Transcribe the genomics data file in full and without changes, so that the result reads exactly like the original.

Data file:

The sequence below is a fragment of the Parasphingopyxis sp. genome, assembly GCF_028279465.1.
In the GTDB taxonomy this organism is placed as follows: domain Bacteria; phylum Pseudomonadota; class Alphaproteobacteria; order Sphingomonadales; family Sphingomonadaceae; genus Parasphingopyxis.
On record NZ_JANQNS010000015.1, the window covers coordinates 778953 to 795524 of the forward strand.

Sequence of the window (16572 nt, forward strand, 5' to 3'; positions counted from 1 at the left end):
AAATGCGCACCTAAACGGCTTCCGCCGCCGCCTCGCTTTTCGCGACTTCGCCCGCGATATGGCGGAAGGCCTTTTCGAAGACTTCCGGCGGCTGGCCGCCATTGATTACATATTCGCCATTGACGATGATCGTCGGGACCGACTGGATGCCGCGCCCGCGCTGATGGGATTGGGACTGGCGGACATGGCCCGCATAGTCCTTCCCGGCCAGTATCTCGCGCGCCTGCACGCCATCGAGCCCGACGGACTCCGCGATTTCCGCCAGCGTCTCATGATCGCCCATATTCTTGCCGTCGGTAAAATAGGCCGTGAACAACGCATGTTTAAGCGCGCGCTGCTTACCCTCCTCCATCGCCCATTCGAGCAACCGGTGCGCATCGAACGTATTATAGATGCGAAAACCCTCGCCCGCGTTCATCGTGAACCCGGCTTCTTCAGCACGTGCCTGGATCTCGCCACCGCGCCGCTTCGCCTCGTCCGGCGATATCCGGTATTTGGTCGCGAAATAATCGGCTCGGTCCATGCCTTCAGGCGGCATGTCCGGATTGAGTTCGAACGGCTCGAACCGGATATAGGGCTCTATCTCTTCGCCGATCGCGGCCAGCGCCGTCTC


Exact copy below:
The sequence below is a fragment of the Parasphingopyxis sp. genome, assembly GCF_028279465.1.
In the GTDB taxonomy this organism is placed as follows: domain Bacteria; phylum Pseudomonadota; class Alphaproteobacteria; order Sphingomonadales; family Sphingomonadaceae; genus Parasphingopyxis.
On record NZ_JANQNS010000015.1, the window covers coordinates 778953 to 795524 of the forward strand.

Sequence of the window (16572 nt, forward strand, 5' to 3'; positions counted from 1 at the left end):
AAATGCGCACCTAAACGGCTTCCGCCGCCGCCTCGCTTTTCGCGACTTCGCCCGCGATATGGCGGAAGGCCTTTTCGAAGACTTCCGGCGGCTGGCCGCCATTGATTACATATTCGCCATTGACGATGATCGTCGGGACCGACTGGATGCCGCGCCCGCGCTGATGGGATTGGGACTGGCGGACATGGCCCGCATAGTCCTTCCCGGCCAGTATCTCGCGCGCCTGCACGCCATCGAGCCCGACGGACTCCGCGATTTCCGCCAGCGTCTCATGATCGCCCATATTCTTGCCGTCGGTAAAATAGGCCGTGAACAACGCATGTTTAAGCGCGCGCTGCTTACCCTCCTCCATCGCCCATTCGAGCAACCGGTGCGCATCGAACGTATTATAGATGCGAAAACCCTCGCCCGCGTTCATCGTGAACCCGGCTTCTTCAGCACGTGCCTGGATCTCGCCACCGCGCCGCTTCGCCTCGTCCGGCGATATCCGGTATTTGGTCGCGAAATAATCGGCTCGGTCCATGCCTTCAGGCGGCATGTCCGGATTGAGTTCGAACGGCTCGAACCGGATATAGGGCTCTATCTCTTCGCCGATCGCGGCCAGCGCCGTCTC